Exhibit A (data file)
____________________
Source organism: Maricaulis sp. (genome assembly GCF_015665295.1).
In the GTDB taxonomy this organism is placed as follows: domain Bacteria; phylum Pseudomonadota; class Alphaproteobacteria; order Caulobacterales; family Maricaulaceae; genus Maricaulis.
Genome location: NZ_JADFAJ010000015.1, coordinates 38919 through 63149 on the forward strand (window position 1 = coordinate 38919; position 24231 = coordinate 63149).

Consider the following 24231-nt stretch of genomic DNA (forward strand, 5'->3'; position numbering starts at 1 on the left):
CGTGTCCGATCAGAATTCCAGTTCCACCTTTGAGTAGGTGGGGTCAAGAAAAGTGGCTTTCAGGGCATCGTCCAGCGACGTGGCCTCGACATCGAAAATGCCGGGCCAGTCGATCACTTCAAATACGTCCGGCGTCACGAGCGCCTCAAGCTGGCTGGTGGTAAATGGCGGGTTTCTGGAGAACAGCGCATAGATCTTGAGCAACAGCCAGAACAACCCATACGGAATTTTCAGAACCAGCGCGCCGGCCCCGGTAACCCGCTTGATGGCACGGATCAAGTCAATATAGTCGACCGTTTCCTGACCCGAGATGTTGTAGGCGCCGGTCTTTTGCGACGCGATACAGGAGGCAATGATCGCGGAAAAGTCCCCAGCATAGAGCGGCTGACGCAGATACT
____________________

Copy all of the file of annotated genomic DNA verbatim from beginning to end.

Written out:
Source organism: Maricaulis sp. (genome assembly GCF_015665295.1).
In the GTDB taxonomy this organism is placed as follows: domain Bacteria; phylum Pseudomonadota; class Alphaproteobacteria; order Caulobacterales; family Maricaulaceae; genus Maricaulis.
Genome location: NZ_JADFAJ010000015.1, coordinates 38919 through 63149 on the forward strand (window position 1 = coordinate 38919; position 24231 = coordinate 63149).

Consider the following 24231-nt stretch of genomic DNA (forward strand, 5'->3'; position numbering starts at 1 on the left):
CGTGTCCGATCAGAATTCCAGTTCCACCTTTGAGTAGGTGGGGTCAAGAAAAGTGGCTTTCAGGGCATCGTCCAGCGACGTGGCCTCGACATCGAAAATGCCGGGCCAGTCGATCACTTCAAATACGTCCGGCGTCACGAGCGCCTCAAGCTGGCTGGTGGTAAATGGCGGGTTTCTGGAGAACAGCGCATAGATCTTGAGCAACAGCCAGAACAACCCATACGGAATTTTCAGAACCAGCGCGCCGGCCCCGGTAACCCGCTTGATGGCACGGATCAAGTCAATATAGTCGACCGTTTCCTGACCCGAGATGTTGTAGGCGCCGGTCTTTTGCGACGCGATACAGGAGGCAATGATCGCGGAAAAGTCCCCAGCATAGAGCGGCTGACGCAGATACT